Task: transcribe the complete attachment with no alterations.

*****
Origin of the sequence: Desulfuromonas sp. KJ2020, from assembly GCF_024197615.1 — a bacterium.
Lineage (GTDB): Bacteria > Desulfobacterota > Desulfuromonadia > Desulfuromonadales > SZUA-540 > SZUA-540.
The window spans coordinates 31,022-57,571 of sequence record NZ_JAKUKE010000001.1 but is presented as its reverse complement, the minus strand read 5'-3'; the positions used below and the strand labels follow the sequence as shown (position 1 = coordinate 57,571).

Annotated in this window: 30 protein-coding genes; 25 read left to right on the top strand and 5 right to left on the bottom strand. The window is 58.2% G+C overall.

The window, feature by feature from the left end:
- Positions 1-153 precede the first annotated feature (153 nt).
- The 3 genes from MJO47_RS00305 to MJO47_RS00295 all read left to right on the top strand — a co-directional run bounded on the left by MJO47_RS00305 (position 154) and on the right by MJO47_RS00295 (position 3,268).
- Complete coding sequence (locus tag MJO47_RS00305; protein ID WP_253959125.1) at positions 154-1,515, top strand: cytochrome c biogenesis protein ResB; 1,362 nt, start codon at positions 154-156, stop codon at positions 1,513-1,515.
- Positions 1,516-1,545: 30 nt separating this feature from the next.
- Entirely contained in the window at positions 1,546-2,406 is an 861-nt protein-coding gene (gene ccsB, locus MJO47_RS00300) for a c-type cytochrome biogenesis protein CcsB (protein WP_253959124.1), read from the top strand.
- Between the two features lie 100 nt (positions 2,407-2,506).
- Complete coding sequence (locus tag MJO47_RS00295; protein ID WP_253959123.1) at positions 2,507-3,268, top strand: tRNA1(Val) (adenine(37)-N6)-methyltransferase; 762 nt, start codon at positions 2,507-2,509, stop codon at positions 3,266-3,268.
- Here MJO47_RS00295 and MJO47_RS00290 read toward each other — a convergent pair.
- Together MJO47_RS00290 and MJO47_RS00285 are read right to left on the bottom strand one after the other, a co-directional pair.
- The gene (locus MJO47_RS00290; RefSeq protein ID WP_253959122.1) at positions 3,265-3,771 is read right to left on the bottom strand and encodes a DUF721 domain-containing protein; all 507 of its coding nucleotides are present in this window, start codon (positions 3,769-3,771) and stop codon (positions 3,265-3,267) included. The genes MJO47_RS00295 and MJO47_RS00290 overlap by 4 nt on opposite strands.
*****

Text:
Origin of the sequence: Desulfuromonas sp. KJ2020, from assembly GCF_024197615.1 — a bacterium.
Lineage (GTDB): Bacteria > Desulfobacterota > Desulfuromonadia > Desulfuromonadales > SZUA-540 > SZUA-540.
The window spans coordinates 31,022-57,571 of sequence record NZ_JAKUKE010000001.1 but is presented as its reverse complement, the minus strand read 5'-3'; the positions used below and the strand labels follow the sequence as shown (position 1 = coordinate 57,571).

Annotated in this window: 30 protein-coding genes; 25 read left to right on the top strand and 5 right to left on the bottom strand. The window is 58.2% G+C overall.

The window, feature by feature from the left end:
- Positions 1-153 precede the first annotated feature (153 nt).
- The 3 genes from MJO47_RS00305 to MJO47_RS00295 all read left to right on the top strand — a co-directional run bounded on the left by MJO47_RS00305 (position 154) and on the right by MJO47_RS00295 (position 3,268).
- Complete coding sequence (locus tag MJO47_RS00305; protein ID WP_253959125.1) at positions 154-1,515, top strand: cytochrome c biogenesis protein ResB; 1,362 nt, start codon at positions 154-156, stop codon at positions 1,513-1,515.
- Positions 1,516-1,545: 30 nt separating this feature from the next.
- Entirely contained in the window at positions 1,546-2,406 is an 861-nt protein-coding gene (gene ccsB, locus MJO47_RS00300) for a c-type cytochrome biogenesis protein CcsB (protein WP_253959124.1), read from the top strand.
- Between the two features lie 100 nt (positions 2,407-2,506).
- Complete coding sequence (locus tag MJO47_RS00295; protein ID WP_253959123.1) at positions 2,507-3,268, top strand: tRNA1(Val) (adenine(37)-N6)-methyltransferase; 762 nt, start codon at positions 2,507-2,509, stop codon at positions 3,266-3,268.
- Here MJO47_RS00295 and MJO47_RS00290 read toward each other — a convergent pair.
- Together MJO47_RS00290 and MJO47_RS00285 are read right to left on the bottom strand one after the other, a co-directional pair.
- The gene (locus MJO47_RS00290; RefSeq protein ID WP_253959122.1) at positions 3,265-3,771 is read right to left on the bottom strand and encodes a DUF721 domain-containing protein; all 507 of its coding nucleotides are present in this window, start codon (positions 3,769-3,771) and stop codon (positions 3,265-3,267) included. The genes MJO47_RS00295 and MJO47_RS00290 overlap by 4 nt on opposite strands.